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Geographical and Temporal Similarity Measurement in Location-based Social Networks

Geographical and Temporal Similarity Measurement in Location-based Social Networks

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Geographical and Temporal Similarity Measurement in Location-based Social Networks

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  1. Geographical and Temporal Similarity Measurement inLocation-based Social Networks ZhengwuYuan YanliJiang Gyözö Gidofalvi Chongqing University of Posts and Telecommunications KTH – Royal InstituteofTechnology

  2. Outline Introduction Related work A hierarchical spatio-temporal similarity measure in LBSN Empirical evaluations MobiGIS 2013, Orlando, FL

  3. User Similarity Introduction Mobile Internet technology Location-based Social Network Internet technology Space Location technology MobiGIS 2013, Orlando, FL

  4. LBSN Applications MobiGIS 2013, Orlando, FL

  5. Information Layout of LBSN Gao at al. Data Analysis on Location-Based Social Networks. 2011 MobiGIS 2013, Orlando, FL

  6. Outline Introduction Related work A hierarchical spatio-temporal similarity measure in LBSN Empirical evaluations MobiGIS 2013, Orlando, FL

  7. Traditional: Cosine Similarity Given a set of commonly rated items IAB, the cosine similarity between two users A and B based on their respective ratings RA,i and RB,i on items iϵIAB is: MobiGIS 2013, Orlando, FL

  8. Traditional: Adjusted Cosine Similarity Given a set of commonly rated items IAB , the adjusted cosine similarity between two users A and B based on the sets of their individually rated items IA and IB and their average individual ratings on these items and is: MobiGIS 2013, Orlando, FL

  9. Traditional: Pearson Correlation Coefficient • Given a set of commonly rated items IAB , the adjusted cosine similarity between two users A and B based on the sets of their individually rated items IA and IB and their average individual ratings on these items and is: MobiGIS 2013, Orlando, FL

  10. Similarity in LBSN Similarity along (a combination of) different dimensions: • Content layer, e.g.: Ye’11, McKenzie’13 • Social layer, e.g.: Ye’12 • Geographical layer, e.g.: Li’08 • Semantic locations / categories of locations, e.g.: Xiao’10, Bao’12, Ye’11 • Temporal sequential similarity, e.g.: Li’08 • Check-in temporal similarity, e.g.: Ye’11 MobiGIS 2013, Orlando, FL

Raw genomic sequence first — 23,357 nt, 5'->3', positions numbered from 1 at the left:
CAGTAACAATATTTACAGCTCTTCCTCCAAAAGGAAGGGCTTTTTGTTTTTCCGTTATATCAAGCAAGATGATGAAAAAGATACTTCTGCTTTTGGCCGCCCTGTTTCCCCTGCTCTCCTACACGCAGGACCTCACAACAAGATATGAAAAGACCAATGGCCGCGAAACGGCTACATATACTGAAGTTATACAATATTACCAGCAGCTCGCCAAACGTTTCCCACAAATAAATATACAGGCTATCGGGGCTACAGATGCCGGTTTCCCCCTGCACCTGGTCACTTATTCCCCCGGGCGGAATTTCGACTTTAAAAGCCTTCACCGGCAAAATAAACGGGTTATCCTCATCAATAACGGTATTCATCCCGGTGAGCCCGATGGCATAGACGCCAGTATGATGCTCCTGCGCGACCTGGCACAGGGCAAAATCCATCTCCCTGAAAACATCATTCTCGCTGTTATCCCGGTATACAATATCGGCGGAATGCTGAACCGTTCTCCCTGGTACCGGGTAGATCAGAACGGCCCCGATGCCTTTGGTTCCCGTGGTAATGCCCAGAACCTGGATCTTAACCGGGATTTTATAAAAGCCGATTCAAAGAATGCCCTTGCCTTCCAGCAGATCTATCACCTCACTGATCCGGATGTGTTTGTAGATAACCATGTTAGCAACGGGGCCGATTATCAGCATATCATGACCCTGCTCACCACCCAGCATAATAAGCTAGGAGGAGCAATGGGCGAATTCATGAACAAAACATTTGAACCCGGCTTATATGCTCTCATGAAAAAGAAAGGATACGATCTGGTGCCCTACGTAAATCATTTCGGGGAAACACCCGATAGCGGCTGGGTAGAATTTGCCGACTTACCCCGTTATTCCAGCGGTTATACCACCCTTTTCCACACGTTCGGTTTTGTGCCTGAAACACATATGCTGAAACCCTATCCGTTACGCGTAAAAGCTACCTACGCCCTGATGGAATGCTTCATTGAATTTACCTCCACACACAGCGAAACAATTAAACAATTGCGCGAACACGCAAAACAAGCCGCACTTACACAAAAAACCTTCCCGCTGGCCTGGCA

11. Outline Introduction Related work A hierarchical spatio-temporal similarity measure in LBSN Empirical evaluations MobiGIS 2013, Orlando, FL

  12. A Hierarchical Spatial-Temporal Similarity Measure in LBSN Assumptions about user similarity: • The closer is the time and the geographical location that two users access the more similar are the two users to each other • The larger is the number of check-ins of two users in nearby locations at similar times, the more similar are the two users to each other • Similarity changes with the level of detail Proposed method: • Extract spatio-temporal clusters from user check-ins at different spatio-temporal levels of detail • For each ST level of detail, measure the cosine similarity between users using the classical Vector Space Model (VSM) with vectors composed of the amount of user visits in different ST clusters • Calculate the weighted combination of similarities at different ST levels of detail MobiGIS 2013, Orlando, FL

  13. Hierarchical Spatio-Temporal Clustering Spatio-temporal variant of DBSCAN: ST-DBSCAN [Birant’07] • An object is a core object if within its spatial (Eps_space) and temporal (Eps_time) neighborhood the number of objects is at least MinPts. • Definitions for Directly Density-Reachable (DDR), Density-Reachable (DR), and Density-Connected are straight forward extensions. Clusters at different levels of detail: MobiGIS 2013, Orlando, FL

  14. Vector Space Model Define the user-location matrix within a certain period as where m is the total number of users, n is the number of ST clusters discovered by ST-DBSCAN(Eps_space, Eps_time, MinPts), Vij is the number of check-ins by user i in the ST cluster j, and l is the level of detail in the clustering hierarchy. MobiGIS 2013, Orlando, FL

  15. User Similarity User similarity at a given cluster hierarchy level is according to the cosine similarity of the location vectors of the users: The overall similarity of users is calculated across the cluster hierarchy levels as follows: MobiGIS 2013, Orlando, FL

  16. Outline Introduction Related work A hierarchical spatio-temporal similarity measure in LBSN Empirical evaluations MobiGIS 2013, Orlando, FL

  17. Dataset Check-in datasets from Gowalla from the Stanford Network Analysis project for the US cities: MobiGIS 2013, Orlando, FL

  18. Evaluation Metrics Precision and recall (“relative overlap”) of the visits of a user ur and its most similar user u to the Top-N ST clusters / POIs: MobiGIS 2013, Orlando, FL

  19. Results ST generalization at different levels of detail improves performance • Combining similarity measures at different ST levels of detail improves precision and recall and outperforms the fine-grained method (see ST-DBSCAN) Considering the amount (not only the existence) of check-in at different ST clusters improves performance (see Jaccard) MobiGIS 2013, Orlando, FL

  20. Conclusions We have proposed a new method to calculate the user similarity on LBSN based on the spatial and temporal properties of the user check-in data. The method can be applied to recommend location or friends in LBSN, because the key of a recommendation system is the similarity measurement of user or item. MobiGIS 2013, Orlando, FL

  21. Thank you for your attention! Q/A? MobiGIS 2013, Orlando, FL